Cameron Insider Winter Edition, 2012

Film Brings Millions to Local Community

By William Davis '08M

For many businesses in Southeastern North Carolina, the film industry may seem like an alien presence. At the Joint Economic Growth Summit sponsored by the UNCW Cameron School of Business and Coastal Carolina University in South Carolina, state film agents and filmmakers made the case that these businesses are missing both the impact and opportunities created by films shot in the state.

An economic impact study by Cameron School faculty Woody Hall, Christopher Dumas and Peter Schuhmann determined that a single mid- major film with a budget of $25 million can bring more than $18 million into the local economy.

  • $9.23 million in wages
  • $3.09 million in income for self-employed contractors
  • $1.66 million in property income in the form of rents and interest payments
  • $256,000 in state sales and excise tax
  • $88,000 in additional revenue for local governments

Those numbers are multiplied for every new production that comes into North Carolina. The state's film industry has generated more than eight television series and 2,300 features, mini-series and TV movies.

Much of the discussion revolved around the impact of incentives, tax breaks offered by the state to encourage filming. The topic of incentives has been politically divisive across the country, as the tax breaks have attracted the attention of lawmakers looking for ways to strengthen state budgets weakened by the financial crisis.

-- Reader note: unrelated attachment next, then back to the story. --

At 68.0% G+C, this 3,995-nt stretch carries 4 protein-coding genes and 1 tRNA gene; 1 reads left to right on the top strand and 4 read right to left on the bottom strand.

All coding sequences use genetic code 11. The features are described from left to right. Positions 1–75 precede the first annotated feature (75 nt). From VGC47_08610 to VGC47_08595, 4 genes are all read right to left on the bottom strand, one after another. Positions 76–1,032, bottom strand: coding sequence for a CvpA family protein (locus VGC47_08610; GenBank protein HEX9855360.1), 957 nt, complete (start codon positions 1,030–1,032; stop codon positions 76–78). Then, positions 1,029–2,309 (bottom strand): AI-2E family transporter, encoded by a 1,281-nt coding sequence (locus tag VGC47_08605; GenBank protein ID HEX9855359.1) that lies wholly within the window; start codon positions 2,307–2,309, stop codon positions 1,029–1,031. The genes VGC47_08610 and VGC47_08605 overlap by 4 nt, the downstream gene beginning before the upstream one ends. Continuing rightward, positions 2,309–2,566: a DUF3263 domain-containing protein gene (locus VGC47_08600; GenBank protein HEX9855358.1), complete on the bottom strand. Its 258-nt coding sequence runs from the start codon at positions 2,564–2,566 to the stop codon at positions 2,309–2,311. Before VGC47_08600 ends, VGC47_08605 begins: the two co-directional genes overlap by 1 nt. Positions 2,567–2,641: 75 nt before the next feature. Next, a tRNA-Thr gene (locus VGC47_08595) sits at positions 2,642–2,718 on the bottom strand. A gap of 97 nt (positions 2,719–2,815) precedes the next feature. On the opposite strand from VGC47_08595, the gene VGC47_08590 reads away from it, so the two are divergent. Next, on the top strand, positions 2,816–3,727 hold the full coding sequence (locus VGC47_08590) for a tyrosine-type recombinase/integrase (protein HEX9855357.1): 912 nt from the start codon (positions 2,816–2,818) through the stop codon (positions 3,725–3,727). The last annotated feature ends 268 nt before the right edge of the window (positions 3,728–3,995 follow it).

In 2009 and 2010, studios spent approximately $80 million producing films in North Carolina. This year, the state will host more than $200 million in film productions. In Wilmington that means work for around 800 people who work in the industry, said Johnny Griffin, director of the Wilmington Regional Film Commission.

"This is looking to be a banner year for North Carolina. In Wilmington itself, it is looking to be the best year in a decade," said Griffin.

As Hollywood executives realize the incentives some states offer are offset by a lack of facilities, locations and experienced crew, and maybe endangered because of uncertain political climates, North Carolina again has become attractive to filmmakers, said Aaron Syrret, director of the N.C. Film Office

"You don't have to have a 40 percent incentive. North Carolina has everything in place. Just make sure your incentives are certain," said Syrett.